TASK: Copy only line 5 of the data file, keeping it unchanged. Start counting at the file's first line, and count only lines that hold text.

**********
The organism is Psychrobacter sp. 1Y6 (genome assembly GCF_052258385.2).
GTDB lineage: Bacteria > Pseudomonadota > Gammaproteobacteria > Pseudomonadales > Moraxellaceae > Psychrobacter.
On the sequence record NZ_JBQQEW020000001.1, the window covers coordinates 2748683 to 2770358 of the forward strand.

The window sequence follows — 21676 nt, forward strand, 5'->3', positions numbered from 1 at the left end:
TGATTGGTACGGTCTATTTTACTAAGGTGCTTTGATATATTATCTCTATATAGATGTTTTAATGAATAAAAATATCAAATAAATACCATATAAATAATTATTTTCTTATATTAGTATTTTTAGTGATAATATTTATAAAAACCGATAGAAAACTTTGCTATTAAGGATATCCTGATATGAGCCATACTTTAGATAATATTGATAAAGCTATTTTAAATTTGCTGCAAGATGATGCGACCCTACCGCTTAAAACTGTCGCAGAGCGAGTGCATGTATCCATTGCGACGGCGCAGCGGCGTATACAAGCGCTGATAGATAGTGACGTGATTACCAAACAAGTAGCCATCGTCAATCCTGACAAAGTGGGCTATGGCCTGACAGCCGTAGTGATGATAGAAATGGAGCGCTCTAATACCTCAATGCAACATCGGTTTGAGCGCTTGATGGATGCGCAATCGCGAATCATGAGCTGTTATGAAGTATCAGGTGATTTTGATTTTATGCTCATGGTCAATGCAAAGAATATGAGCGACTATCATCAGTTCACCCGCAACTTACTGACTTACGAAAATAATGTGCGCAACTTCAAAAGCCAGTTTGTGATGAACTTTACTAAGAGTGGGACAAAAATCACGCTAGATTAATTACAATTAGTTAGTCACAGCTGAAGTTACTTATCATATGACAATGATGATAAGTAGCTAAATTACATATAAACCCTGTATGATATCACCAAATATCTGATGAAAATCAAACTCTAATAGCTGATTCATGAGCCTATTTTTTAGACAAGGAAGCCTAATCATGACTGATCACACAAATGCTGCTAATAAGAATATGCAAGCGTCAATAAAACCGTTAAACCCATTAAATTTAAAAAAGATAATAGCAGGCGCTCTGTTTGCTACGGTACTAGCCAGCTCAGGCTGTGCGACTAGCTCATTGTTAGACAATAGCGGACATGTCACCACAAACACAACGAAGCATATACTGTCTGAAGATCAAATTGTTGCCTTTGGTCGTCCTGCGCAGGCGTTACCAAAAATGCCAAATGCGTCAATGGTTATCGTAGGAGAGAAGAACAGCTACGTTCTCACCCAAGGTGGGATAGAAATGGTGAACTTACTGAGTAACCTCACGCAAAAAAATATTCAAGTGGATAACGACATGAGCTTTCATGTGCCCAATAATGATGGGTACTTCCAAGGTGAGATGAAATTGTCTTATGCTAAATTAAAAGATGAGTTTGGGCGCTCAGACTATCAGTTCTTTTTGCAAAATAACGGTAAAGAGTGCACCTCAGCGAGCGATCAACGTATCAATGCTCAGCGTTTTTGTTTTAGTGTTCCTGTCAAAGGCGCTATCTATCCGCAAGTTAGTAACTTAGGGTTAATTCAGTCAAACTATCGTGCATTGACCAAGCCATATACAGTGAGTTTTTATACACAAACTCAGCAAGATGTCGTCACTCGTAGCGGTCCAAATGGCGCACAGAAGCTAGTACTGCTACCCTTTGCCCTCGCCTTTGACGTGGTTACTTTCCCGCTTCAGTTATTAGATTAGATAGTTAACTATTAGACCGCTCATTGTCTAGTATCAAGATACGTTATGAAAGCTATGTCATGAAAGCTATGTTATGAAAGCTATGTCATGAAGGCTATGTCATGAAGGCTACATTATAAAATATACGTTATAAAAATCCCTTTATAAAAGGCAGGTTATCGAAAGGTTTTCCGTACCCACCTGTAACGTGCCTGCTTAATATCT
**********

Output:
TGATTGGTACGGTCTATTTTACTAAGGTGCTTTGATATATTATCTCTATATAGATGTTTTAATGAATAAAAATATCAAATAAATACCATATAAATAATTATTTTCTTATATTAGTATTTTTAGTGATAATATTTATAAAAACCGATAGAAAACTTTGCTATTAAGGATATCCTGATATGAGCCATACTTTAGATAATATTGATAAAGCTATTTTAAATTTGCTGCAAGATGATGCGACCCTACCGCTTAAAACTGTCGCAGAGCGAGTGCATGTATCCATTGCGACGGCGCAGCGGCGTATACAAGCGCTGATAGATAGTGACGTGATTACCAAACAAGTAGCCATCGTCAATCCTGACAAAGTGGGCTATGGCCTGACAGCCGTAGTGATGATAGAAATGGAGCGCTCTAATACCTCAATGCAACATCGGTTTGAGCGCTTGATGGATGCGCAATCGCGAATCATGAGCTGTTATGAAGTATCAGGTGATTTTGATTTTATGCTCATGGTCAATGCAAAGAATATGAGCGACTATCATCAGTTCACCCGCAACTTACTGACTTACGAAAATAATGTGCGCAACTTCAAAAGCCAGTTTGTGATGAACTTTACTAAGAGTGGGACAAAAATCACGCTAGATTAATTACAATTAGTTAGTCACAGCTGAAGTTACTTATCATATGACAATGATGATAAGTAGCTAAATTACATATAAACCCTGTATGATATCACCAAATATCTGATGAAAATCAAACTCTAATAGCTGATTCATGAGCCTATTTTTTAGACAAGGAAGCCTAATCATGACTGATCACACAAATGCTGCTAATAAGAATATGCAAGCGTCAATAAAACCGTTAAACCCATTAAATTTAAAAAAGATAATAGCAGGCGCTCTGTTTGCTACGGTACTAGCCAGCTCAGGCTGTGCGACTAGCTCATTGTTAGACAATAGCGGACATGTCACCACAAACACAACGAAGCATATACTGTCTGAAGATCAAATTGTTGCCTTTGGTCGTCCTGCGCAGGCGTTACCAAAAATGCCAAATGCGTCAATGGTTATCGTAGGAGAGAAGAACAGCTACGTTCTCACCCAAGGTGGGATAGAAATGGTGAACTTACTGAGTAACCTCACGCAAAAAAATATTCAAGTGGATAACGACATGAGCTTTCATGTGCCCAATAATGATGGGTACTTCCAAGGTGAGATGAAATTGTCTTATGCTAAATTAAAAGATGAGTTTGGGCGCTCAGACTATCAGTTCTTTTTGCAAAATAACGGTAAAGAGTGCACCTCAGCGAGCGATCAACGTATCAATGCTCAGCGTTTTTGTTTTAGTGTTCCTGTCAAAGGCGCTATCTATCCGCAAGTTAGTAACTTAGGGTTAATTCAGTCAAACTATCGTGCATTGACCAAGCCATATACAGTGAGTTTTTATACACAAACTCAGCAAGATGTCGTCACTCGTAGCGGTCCAAATGGCGCACAGAAGCTAGTACTGCTACCCTTTGCCCTCGCCTTTGACGTGGTTACTTTCCCGCTTCAGTTATTAGATTAGATAGTTAACTATTAGACCGCTCATTGTCTAGTATCAAGATACGTTATGAAAGCTATGTCATGAAAGCTATGTTATGAAAGCTATGTCATGAAGGCTATGTCATGAAGGCTACATTATAAAATATACGTTATAAAAATCCCTTTATAAAAGGCAGGTTATCGAAAGGTTTTCCGTACCCACCTGTAACGTGCCTGCTTAATATCT